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Dec 24, 2020

The Case for Teleological Evolution

Posted by in categories: cosmology, evolution, mathematics, neuroscience, quantum physics, singularity

The Big Bang might never have existed as many cosmologists start to question the origin of the Universe. The Big Bang is a point in time defined by a mathematical extrapolation. The Big Bang theory tells us that something has to have changed around 13.7 billion years ago. So, there is no “point” where the Big Bang was, it was always an extended volume of space, according to the Eternal Inflation model. In light of Digital Physics, as an alternative view, it must have been the Digital Big Bang with the lowest possible entropy in the Universe — 1 bit of information — a coordinate in the vast information matrix. If you were to ask what happened before the first observer and the first moments after the Big Bang, the answer might surprise you with its straightforwardness: We extrapolate backwards in time and that virtual model becomes “real” in our minds as if we were witnessing the birth of the Universe.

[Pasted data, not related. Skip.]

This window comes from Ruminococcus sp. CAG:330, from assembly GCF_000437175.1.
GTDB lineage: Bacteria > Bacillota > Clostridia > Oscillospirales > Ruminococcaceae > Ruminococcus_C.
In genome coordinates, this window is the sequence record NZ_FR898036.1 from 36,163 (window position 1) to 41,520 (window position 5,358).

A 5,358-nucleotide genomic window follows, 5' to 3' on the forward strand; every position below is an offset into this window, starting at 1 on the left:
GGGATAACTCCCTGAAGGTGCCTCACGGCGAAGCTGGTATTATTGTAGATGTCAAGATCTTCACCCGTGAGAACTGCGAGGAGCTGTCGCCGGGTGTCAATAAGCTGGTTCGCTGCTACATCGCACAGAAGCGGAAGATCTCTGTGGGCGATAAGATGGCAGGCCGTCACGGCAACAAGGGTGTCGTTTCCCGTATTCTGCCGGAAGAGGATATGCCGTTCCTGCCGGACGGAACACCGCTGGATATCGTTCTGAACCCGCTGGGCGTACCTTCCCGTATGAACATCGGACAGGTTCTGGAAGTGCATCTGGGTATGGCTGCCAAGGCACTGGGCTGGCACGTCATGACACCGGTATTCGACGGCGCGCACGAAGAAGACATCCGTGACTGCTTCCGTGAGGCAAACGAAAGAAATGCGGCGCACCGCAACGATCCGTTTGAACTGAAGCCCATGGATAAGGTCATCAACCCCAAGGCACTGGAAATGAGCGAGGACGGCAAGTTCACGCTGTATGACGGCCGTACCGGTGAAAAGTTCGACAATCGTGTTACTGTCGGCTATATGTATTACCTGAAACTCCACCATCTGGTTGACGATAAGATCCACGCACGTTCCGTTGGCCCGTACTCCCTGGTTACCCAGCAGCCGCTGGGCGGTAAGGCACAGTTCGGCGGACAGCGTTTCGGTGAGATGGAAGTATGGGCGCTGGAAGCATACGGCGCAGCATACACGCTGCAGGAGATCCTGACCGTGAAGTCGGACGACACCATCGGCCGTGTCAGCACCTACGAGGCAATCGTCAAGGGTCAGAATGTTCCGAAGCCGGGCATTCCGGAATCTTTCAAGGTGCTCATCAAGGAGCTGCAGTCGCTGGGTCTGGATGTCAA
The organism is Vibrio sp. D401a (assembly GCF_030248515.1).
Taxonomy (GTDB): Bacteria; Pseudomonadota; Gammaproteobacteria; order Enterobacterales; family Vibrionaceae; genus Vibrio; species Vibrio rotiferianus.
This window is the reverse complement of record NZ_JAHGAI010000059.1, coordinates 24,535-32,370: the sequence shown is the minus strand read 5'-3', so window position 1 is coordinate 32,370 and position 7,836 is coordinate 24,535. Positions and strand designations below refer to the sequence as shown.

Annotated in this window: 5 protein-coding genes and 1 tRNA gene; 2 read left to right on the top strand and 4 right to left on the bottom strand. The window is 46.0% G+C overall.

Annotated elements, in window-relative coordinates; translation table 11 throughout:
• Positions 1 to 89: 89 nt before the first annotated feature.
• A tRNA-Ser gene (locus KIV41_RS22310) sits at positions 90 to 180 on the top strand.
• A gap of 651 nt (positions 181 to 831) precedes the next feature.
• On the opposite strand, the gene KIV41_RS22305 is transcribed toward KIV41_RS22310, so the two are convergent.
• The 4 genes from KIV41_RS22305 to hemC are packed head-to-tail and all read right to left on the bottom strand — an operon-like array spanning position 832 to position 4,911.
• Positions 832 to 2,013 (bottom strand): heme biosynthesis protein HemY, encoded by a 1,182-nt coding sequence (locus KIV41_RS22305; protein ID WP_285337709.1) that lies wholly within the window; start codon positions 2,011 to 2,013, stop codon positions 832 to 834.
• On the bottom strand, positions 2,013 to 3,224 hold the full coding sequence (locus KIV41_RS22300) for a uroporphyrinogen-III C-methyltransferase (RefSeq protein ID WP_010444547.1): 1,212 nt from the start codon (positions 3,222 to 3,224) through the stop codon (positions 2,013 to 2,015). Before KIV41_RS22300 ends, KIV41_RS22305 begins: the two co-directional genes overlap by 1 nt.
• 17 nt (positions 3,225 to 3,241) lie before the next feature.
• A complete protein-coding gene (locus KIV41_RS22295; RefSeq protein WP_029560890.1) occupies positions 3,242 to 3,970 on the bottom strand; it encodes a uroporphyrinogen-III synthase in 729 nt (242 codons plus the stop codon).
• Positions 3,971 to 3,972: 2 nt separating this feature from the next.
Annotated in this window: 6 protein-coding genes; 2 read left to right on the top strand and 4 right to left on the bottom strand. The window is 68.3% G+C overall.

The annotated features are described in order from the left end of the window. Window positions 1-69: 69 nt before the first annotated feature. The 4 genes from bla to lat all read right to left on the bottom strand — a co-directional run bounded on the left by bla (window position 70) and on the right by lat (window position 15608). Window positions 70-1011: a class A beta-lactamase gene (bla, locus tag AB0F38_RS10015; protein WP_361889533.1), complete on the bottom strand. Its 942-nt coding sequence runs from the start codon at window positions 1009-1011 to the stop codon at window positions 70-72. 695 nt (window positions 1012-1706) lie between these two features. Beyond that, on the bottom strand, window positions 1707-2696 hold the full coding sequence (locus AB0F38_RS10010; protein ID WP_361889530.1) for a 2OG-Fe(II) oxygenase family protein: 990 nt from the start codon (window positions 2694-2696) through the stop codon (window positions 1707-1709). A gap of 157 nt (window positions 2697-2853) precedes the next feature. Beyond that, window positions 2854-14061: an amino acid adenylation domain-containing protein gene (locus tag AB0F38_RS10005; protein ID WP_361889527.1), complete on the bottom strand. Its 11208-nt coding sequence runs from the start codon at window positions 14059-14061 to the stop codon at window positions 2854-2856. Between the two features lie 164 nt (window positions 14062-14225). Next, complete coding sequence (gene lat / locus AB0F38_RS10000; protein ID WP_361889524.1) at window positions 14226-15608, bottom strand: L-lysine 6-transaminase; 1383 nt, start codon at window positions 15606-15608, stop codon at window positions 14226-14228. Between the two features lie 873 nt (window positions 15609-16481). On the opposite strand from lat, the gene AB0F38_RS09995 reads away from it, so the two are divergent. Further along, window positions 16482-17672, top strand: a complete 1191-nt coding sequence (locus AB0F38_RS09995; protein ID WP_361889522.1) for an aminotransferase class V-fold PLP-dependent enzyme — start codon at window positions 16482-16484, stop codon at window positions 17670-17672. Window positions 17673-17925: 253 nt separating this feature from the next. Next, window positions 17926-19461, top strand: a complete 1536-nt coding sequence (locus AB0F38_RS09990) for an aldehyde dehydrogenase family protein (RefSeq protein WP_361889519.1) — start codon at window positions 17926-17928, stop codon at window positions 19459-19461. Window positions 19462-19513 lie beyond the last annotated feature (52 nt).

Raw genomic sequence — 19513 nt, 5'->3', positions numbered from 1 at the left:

In his theoretical work, Andrew Strominger of Harvard University speculates that the Alpha Point (the Big Bang) and the Omega Point form the so-called ‘Causal Diamond’ of the conscious observer where the Alpha Point has only 1 bit of entropy as opposed to the maximal entropy of some incredibly gigantic amount of bits at the Omega Point. While suggesting that we are part of the conscious Universe and time is holographic in nature, Strominger places the origin of the Universe in the infinite ultra-intelligent future, the Omega Singularity, rather than the Big Bang.

The Universe is not what textbook physics tells us except that we perceive it in this way — our instruments and measurement devices are simply extensions of our senses, after all. Reality is not what it seems. Deep down it’s pure information — waves of potentiality — and consciousness orchestrating it all. The Big Bang theory, drawing a lot of criticism as of late, uses a starting assumption of the “Universe from nothing,” (a proverbial miracle, a ‘quantum fluctuation’ christened by scientists), or the initial Cosmological Singularity. But aside from this highly improbable happenstance, we can just as well operate from a different set of assumptions and place the initial Cosmological Singularity at the Omega Point — the transcendental attractor, the Source, or the omniversal holographic projector of all possible timelines.

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